We could see other companies refresh their Android Wear offerings too. Huawei hasn’t updated its premium Watch wearable since last year and ASUS’ ZenWatch 2 could use a refresh as well. On the simpler side of the wearable spectrum, Fitbit has already announced the sequels to the Flex and the Charge, which we’ll see at IFA this week. It’ll also be interesting to see if Nokia-owned Withings will have anything to show — an update to the Activite is a long-time coming after all.
We could see other companies update their Android Wear offerings too. Huawei hasn’t updated its premium Watch wearable since last year and ASUS’ ZenWatch 2 could use a refresh as well. On the simpler side of the wearable spectrum, Fitbit has already announced the sequels to the Flex and the Charge, which we’ll see at IFA this week. It’ll also be interesting to see if Nokia-owned Withings will have anything to show — an update to the Activite is a long-time coming.
Aside from the Xperia phone, Sony will probably also give us a closer look at the Xperia Eye, a lifelogging camera you wear around your neck, plus the Xperia Ear, a Bluetooth headset that looks a lot like Moto’s Hint.
Aside from the usual phones and wearables, we’ll also likely see a bevy of new 4K and 8K televisions from the likes of Samsung, Sony and LG. New laptops are also on the horizon; Acer’s press conference invitation shows what looks like a profile of an extremely thin notebook and Lenovo might surprise us with yet another Yoga laptop or two. As with so many trade shows this year, we also expect to see the odd robot or drone on the show floor.
Last but not least, we have to mention virtual reality. 2016 is said to be the year VR goes mainstream, and we could see more evidence of that at IFA. We’ve already seen a sneak peek at what looks like an ASUS VR headset and Huawei has promised that it would be making a Gear VR competitor too.
As always, there will probably be products at IFA that we don’t expect as well. We’ll be liveblogging the Samsung mobile event on August 31st at 12pm ET so stay tuned for that and keep your eyes glued to the site for more news out of Berlin.
The dream of large OLED screens has, for the past few years, seemed perpetually on the horizon. LG has had OLED TVs on the market for a while, but they’re still far more expensive than comparable LCDs. If you’ve wanted to get your OLED fix recently, you’d have to get it on a smaller phone or tablet screen. Now, the technology is finally making its way to laptops from the likes of Dell’s Alienware, HP and Lenovo. So you can bet that I jumped at the opportunity to test out the new OLED-equipped Thinkpad X1 Yoga as soon as review units appeared. For the most part, it’s a pretty typical Thinkpad convertible PC, but its screen is truly a thing of wonder.
The Thinkpad X1 Yoga doesn’t offer up many surprises design-wise. It sports a black matte case, clean lines and it’s built out of some sturdy material (a combination of a carbon fiber cover and magnesium alloy elsewhere). Its understated aesthetic befits its purpose: it’s here to do work, not game or be an entertainment powerhouse. That doesn’t mean it’s ugly, it just resembles very traditional PC laptops, much like its sibling the X1 Tablet. Really, the X1 Yoga doesn’t need any design flourishes, as it ensures the 14-inch OLED touchscreen is the real star of the show. (More on that below.)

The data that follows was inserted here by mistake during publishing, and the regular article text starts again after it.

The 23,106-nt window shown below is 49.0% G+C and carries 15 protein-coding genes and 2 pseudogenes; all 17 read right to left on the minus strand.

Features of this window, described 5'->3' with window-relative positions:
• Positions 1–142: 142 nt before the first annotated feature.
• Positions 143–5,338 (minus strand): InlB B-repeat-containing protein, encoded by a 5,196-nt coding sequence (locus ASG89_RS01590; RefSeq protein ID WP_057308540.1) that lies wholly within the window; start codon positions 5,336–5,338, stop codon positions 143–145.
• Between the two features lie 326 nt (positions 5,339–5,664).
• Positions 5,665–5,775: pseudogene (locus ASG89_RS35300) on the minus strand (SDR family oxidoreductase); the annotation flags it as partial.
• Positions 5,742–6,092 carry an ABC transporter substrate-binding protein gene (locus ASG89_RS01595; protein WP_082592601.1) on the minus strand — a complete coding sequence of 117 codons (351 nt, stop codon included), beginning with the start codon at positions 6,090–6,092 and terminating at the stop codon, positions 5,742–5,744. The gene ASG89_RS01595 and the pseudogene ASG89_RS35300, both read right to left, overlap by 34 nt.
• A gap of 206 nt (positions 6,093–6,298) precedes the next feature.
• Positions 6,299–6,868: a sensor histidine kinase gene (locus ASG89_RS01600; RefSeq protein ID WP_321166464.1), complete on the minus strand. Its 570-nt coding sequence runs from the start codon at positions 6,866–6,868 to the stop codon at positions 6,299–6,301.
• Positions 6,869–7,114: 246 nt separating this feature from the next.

While it’s built like a workhouse — there’s no flex to the case, and it feels like it could survive some major tumbles — the X1 Yoga is also impressively portable, at 2.8 pounds and 0.67-inches thin. That’s about on-par with most other Ultrabooks (and it’s even 0.2-pounds lighter than the 13-inch MacBook Air). It’s not as razor-thin as HP’s stunning new Spectre, but because of that it’s surprisingly versatile, with three USB 3.0 ports, HDMI and miniDisplayPort connectors, and a microSD card slot. There’s also a proprietary OneLink+ port for connecting to Lenovo’s docks, as well as a fingerprint sensor to the right of the trackpad.
Being a Yoga device, the X1’s screen can bend a full 360-degrees around the case, effectively turning it into a very large tablet. (In that mode the keyboard also recesses into the case, to prevent stray strokes and key damage.) You can also fold the screen over at an angle in a “tent” formation. That’s ideal for standing it up on a table, or on your lap in bed. Lenovo designed a new double hinge for this device, and it’s one of their smoothest implementations yet. The screen is easy to move around, but it also feels secure once you set it in place.
Lenovo also tucked a stylus into the side of the X1 Yoga, which is useful for drawing or quickly jotting down notes. It’s powered by super capacitor technology, which charges it whenever it’s sitting inside the case.
Display and pen input
The X1 Yoga’s OLED display doesn’t waste any time impressing you. The red border around Lenovo’s logo has an almost electric feel upon boot-up, and that carries over to everything in Windows. OLED displays are known for their bold colors and deep black levels, and this one doesn’t disappoint. Watching videos and perusing photos is a revelatory experience. OLED adds an enormous amount of depth to images that makes them seem almost three-dimensional.
With a resolution of 2,560 by 1,440 (1440p/2K), the X1 Yoga’s OLED screen is significantly sharper than a 1080p display, though it’s not quite 4K. That’s just fine, though, as Windows 10 still isn’t well suited to 4K, and the benefits of such a high resolution are wasted on laptop screens.